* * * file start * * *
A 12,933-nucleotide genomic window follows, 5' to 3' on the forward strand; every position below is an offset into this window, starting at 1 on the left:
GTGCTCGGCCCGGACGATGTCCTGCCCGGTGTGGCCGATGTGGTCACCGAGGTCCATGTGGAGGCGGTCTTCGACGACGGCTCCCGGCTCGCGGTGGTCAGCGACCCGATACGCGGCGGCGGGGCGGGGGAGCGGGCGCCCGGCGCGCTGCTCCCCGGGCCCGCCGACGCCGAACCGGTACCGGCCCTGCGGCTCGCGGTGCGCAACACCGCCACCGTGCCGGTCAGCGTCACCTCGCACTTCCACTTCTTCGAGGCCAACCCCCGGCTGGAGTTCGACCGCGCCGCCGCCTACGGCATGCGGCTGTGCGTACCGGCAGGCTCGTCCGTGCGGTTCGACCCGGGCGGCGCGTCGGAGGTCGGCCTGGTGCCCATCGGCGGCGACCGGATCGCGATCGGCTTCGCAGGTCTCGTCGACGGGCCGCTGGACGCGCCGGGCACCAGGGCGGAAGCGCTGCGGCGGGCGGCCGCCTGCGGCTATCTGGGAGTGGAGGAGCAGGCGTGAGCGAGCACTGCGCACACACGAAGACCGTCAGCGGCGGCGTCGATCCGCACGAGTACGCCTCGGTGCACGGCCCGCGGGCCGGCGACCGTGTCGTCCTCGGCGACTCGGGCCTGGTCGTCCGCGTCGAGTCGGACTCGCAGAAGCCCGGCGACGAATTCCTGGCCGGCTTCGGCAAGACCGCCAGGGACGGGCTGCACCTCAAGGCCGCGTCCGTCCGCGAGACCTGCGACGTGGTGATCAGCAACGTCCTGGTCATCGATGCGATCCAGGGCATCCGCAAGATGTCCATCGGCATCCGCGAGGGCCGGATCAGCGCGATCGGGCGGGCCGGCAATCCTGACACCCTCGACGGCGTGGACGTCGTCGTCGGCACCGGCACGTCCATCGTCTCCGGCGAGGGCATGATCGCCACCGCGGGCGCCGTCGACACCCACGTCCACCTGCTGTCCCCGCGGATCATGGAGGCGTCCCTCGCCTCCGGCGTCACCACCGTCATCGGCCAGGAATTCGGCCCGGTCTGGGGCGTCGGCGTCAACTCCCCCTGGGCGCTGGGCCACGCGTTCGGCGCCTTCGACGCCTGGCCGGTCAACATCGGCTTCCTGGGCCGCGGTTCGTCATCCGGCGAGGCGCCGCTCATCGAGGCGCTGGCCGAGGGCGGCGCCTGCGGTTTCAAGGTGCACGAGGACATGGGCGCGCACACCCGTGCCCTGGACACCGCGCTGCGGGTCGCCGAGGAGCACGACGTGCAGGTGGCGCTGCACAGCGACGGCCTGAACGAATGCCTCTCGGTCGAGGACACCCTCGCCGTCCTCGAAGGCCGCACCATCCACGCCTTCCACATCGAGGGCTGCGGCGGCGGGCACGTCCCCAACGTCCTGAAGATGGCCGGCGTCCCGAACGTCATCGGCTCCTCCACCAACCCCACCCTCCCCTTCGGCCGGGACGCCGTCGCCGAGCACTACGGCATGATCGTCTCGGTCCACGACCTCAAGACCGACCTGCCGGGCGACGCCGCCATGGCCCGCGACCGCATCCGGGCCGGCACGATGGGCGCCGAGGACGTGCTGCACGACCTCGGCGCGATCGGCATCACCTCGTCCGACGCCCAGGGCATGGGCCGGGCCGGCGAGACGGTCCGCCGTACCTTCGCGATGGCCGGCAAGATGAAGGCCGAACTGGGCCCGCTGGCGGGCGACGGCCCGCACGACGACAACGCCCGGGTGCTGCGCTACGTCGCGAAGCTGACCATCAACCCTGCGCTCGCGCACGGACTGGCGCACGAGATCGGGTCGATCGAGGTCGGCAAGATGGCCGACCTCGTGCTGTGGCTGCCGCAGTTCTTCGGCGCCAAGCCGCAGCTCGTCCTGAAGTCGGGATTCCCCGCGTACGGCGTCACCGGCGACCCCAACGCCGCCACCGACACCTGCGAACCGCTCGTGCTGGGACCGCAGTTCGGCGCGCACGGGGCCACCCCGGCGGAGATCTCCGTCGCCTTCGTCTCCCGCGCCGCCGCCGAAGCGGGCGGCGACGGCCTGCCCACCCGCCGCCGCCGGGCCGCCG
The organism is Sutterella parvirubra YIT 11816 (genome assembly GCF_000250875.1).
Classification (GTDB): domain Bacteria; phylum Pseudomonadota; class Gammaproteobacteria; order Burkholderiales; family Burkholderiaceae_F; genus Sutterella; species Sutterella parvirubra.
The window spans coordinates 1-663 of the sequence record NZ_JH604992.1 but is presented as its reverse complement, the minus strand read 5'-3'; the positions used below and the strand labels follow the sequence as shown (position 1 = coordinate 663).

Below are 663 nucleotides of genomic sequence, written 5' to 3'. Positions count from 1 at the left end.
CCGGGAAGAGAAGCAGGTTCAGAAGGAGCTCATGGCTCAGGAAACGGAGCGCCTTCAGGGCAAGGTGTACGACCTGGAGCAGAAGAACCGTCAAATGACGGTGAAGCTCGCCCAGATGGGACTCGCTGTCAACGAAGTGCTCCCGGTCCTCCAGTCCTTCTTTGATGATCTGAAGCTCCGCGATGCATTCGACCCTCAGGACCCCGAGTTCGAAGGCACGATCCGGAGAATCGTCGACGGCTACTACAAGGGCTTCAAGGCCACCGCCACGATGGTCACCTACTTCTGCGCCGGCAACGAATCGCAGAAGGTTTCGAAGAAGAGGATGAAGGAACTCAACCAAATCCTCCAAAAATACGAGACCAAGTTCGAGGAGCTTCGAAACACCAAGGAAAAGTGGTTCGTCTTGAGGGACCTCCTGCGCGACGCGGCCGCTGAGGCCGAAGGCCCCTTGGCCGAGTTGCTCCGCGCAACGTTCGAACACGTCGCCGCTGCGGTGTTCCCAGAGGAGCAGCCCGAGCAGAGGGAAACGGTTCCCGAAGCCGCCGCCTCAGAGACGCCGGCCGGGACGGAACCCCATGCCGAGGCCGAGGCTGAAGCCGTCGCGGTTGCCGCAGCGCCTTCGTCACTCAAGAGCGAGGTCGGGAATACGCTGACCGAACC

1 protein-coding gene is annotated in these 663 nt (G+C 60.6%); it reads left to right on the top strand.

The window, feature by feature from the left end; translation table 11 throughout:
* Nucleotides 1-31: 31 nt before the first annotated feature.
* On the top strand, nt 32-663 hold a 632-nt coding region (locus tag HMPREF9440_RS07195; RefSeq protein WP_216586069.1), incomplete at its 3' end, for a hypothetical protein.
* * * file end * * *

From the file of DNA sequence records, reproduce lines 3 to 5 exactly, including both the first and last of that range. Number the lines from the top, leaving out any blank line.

The organism is Sutterella parvirubra YIT 11816 (genome assembly GCF_000250875.1).
Classification (GTDB): domain Bacteria; phylum Pseudomonadota; class Gammaproteobacteria; order Burkholderiales; family Burkholderiaceae_F; genus Sutterella; species Sutterella parvirubra.
The window spans coordinates 1-663 of the sequence record NZ_JH604992.1 but is presented as its reverse complement, the minus strand read 5'-3'; the positions used below and the strand labels follow the sequence as shown (position 1 = coordinate 663).